Cristine Kerr, interim executive director for Humane Society of East Texas is passionate about her work at the animal shelter.
Her love for animals runs deep. Kerr was born in Hanover, Germany. Her grandparents owned a farm that raised horses and milk cows.
The farm also had other animals including chickens and ducks.Kerr is fluent in German, English, French and Latin. She came to the United States in 1982 and has been in the East Texas area for 8 years.
Her childhood in Germany included visiting her grandparents over the weekends and spending summer holidays with them. “It was the real farm with no electricity,” Kerr said. “I learned to chop wood and fire up the wooden stove.”
According to Kerr, one of the biggest challenges in this community are owners who do not neuter or spay their pets consequently we have an incredible number of animals not being taken care of while others are dropped by the road side. In addition, pet owners are not required to have a license hence animals are ran over or lost because their owners are careless. To combat this lackadaisical attitude towards animals the Humane Society is trying to educate young people. They go to schools and teach students about animal care.
Most times animals have no information on arrival to the shelter. Because it is an open shelter, they receive between ten to eighteen thousand animals a year. Moreover, they take in different kinds of animals without exceptions. Baby raccoons, donkeys, pigs, and some dangerous fighting roosters and pit bulls have made their way to the shelter. Kerr is saddened by the horrifying wounds the fighting animals had received. According to her, another serious problem is cruelty to animals and what people train them to do. “The pit bulls and fighting roosters are victims and their wounds are horrifying.”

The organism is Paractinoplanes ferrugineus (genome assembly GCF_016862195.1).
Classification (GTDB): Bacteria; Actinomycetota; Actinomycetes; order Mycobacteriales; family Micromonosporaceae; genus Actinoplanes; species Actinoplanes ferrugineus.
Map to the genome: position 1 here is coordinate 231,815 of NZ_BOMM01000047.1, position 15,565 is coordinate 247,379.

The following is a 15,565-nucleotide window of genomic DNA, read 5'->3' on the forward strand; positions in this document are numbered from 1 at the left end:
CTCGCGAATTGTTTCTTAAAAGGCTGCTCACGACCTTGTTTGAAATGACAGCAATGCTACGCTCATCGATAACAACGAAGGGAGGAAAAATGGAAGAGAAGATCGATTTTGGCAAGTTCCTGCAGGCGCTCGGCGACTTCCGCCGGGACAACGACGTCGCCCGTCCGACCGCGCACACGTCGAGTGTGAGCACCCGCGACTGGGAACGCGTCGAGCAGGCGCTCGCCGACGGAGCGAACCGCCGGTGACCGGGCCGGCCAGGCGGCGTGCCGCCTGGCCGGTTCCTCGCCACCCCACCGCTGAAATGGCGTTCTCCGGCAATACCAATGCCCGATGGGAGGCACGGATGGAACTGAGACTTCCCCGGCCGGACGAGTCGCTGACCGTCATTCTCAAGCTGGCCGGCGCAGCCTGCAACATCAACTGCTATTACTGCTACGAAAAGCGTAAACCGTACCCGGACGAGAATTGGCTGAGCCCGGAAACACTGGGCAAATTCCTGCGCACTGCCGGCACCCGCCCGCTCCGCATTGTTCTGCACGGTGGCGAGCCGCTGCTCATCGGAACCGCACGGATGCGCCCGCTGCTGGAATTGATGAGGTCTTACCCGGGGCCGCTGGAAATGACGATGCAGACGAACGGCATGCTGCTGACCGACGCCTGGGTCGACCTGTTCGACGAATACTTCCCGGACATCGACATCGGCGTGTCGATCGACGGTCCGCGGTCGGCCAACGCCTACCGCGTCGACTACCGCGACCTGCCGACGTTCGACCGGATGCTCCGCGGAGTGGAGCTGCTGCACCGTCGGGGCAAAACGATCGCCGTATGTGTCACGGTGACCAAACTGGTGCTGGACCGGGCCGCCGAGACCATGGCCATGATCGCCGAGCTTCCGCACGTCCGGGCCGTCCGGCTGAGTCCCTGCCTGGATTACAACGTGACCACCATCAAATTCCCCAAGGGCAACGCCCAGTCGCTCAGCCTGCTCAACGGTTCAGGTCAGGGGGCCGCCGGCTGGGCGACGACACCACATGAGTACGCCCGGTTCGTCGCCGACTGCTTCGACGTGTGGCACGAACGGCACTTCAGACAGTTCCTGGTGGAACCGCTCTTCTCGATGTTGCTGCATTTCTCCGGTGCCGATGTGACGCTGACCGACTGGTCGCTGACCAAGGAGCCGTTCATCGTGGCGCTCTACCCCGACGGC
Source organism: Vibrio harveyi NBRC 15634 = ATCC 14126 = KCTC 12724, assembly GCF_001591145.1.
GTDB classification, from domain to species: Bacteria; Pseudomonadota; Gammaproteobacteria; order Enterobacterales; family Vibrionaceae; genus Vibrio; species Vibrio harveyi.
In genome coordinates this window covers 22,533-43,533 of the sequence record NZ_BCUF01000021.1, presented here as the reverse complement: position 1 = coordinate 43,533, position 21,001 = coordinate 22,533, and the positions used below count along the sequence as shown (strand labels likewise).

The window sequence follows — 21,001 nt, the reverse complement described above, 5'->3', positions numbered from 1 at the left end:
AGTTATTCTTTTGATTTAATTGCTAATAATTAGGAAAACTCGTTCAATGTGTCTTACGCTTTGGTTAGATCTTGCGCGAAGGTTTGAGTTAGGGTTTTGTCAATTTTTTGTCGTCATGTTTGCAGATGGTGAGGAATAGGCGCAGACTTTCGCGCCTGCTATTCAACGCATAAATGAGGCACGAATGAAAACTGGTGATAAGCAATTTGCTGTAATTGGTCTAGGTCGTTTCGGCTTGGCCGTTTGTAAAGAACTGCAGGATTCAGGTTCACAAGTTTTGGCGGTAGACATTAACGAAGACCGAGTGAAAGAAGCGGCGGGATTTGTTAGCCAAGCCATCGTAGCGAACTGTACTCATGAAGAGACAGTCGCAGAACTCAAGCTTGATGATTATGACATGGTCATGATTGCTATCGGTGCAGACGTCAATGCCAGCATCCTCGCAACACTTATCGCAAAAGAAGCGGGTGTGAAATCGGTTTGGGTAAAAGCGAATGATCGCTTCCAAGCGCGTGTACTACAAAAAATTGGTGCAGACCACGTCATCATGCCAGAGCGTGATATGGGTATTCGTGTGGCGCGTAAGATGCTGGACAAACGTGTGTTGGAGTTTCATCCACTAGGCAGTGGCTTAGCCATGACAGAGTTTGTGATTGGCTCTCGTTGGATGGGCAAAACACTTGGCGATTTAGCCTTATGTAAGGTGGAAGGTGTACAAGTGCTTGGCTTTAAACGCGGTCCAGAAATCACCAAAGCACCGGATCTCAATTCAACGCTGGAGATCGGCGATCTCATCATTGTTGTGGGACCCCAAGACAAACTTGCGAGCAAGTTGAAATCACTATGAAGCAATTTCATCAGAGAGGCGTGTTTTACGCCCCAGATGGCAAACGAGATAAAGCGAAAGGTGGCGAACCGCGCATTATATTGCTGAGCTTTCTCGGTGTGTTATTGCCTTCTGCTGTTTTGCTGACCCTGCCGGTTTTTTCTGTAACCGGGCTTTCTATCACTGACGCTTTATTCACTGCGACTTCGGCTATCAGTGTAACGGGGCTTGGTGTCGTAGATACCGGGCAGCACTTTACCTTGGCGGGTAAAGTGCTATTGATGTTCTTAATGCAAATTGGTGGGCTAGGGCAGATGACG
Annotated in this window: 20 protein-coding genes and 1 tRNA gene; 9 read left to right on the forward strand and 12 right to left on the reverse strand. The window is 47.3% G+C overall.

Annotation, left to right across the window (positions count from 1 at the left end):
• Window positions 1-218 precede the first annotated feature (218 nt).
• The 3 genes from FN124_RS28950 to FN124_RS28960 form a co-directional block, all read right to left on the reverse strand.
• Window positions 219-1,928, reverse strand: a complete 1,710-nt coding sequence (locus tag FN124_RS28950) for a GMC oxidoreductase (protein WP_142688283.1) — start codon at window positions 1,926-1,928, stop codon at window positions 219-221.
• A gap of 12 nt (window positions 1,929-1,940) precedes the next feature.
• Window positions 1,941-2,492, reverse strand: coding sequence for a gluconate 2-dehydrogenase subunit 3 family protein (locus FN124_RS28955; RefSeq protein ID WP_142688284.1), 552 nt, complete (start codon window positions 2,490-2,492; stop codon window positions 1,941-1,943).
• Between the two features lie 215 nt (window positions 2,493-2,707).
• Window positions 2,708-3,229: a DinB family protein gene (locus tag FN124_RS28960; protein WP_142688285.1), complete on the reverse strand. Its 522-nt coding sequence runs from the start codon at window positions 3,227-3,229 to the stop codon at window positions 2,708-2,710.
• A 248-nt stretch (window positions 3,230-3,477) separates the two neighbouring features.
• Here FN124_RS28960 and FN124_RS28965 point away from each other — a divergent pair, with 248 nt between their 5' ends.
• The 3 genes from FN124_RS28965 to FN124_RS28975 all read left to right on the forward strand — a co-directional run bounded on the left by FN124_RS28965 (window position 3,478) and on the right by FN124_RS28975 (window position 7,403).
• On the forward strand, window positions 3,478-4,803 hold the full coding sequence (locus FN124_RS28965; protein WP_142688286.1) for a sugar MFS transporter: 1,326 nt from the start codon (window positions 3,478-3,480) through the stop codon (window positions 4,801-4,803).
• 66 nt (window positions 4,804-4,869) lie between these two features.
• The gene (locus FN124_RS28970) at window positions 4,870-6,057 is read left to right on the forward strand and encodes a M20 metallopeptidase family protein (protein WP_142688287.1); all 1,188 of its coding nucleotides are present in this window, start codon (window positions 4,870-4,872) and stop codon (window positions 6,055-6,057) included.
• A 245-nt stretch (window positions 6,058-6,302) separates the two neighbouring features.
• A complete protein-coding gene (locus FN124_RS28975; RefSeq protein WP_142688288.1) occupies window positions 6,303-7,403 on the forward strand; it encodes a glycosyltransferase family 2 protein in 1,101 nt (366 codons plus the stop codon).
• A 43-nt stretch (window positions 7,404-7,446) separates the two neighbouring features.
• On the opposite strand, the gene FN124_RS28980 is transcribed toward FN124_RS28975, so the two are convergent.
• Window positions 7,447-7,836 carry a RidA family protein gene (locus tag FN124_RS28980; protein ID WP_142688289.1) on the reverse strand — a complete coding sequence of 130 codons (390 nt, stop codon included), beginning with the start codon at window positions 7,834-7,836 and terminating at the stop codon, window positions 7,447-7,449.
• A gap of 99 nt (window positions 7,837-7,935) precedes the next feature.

Other duties at the facility include euthanasia. “I am there to make sure that it is done properly,” Kerr said. When she talks about animals, her zeal and heart are in the right place. She passionately explained an incident: “There was a time when we received an animal that was hit by a car and had to be put to sleep. I was there with the staff to make sure that it does not go alone. ”
Kerr said the shelter needs the community’s help to enable them to do what they do best. Some immediate needs include in kind donations such as old newspapers, used towels and linens, bleach, dog food, cat litter and toys. Citizens can also help with transportation to rescue groups. Moreover, foster and permanent homes are sorely needed. When all else fails cash donations will come in handy so send them a check if you cannot get around the in kind donations.
The shelter was built in 1983 and destroyed by a railroad explosion. It was later rebuilt to hold one hundred and fifty animals but frequently accommodates two hundred.
They are open to the public Tuesday to Friday from 11:00a.m to 6:00p.m and on Saturdays from 10:00a.m to 6:00p.m. For more information, please call 903.297.2170.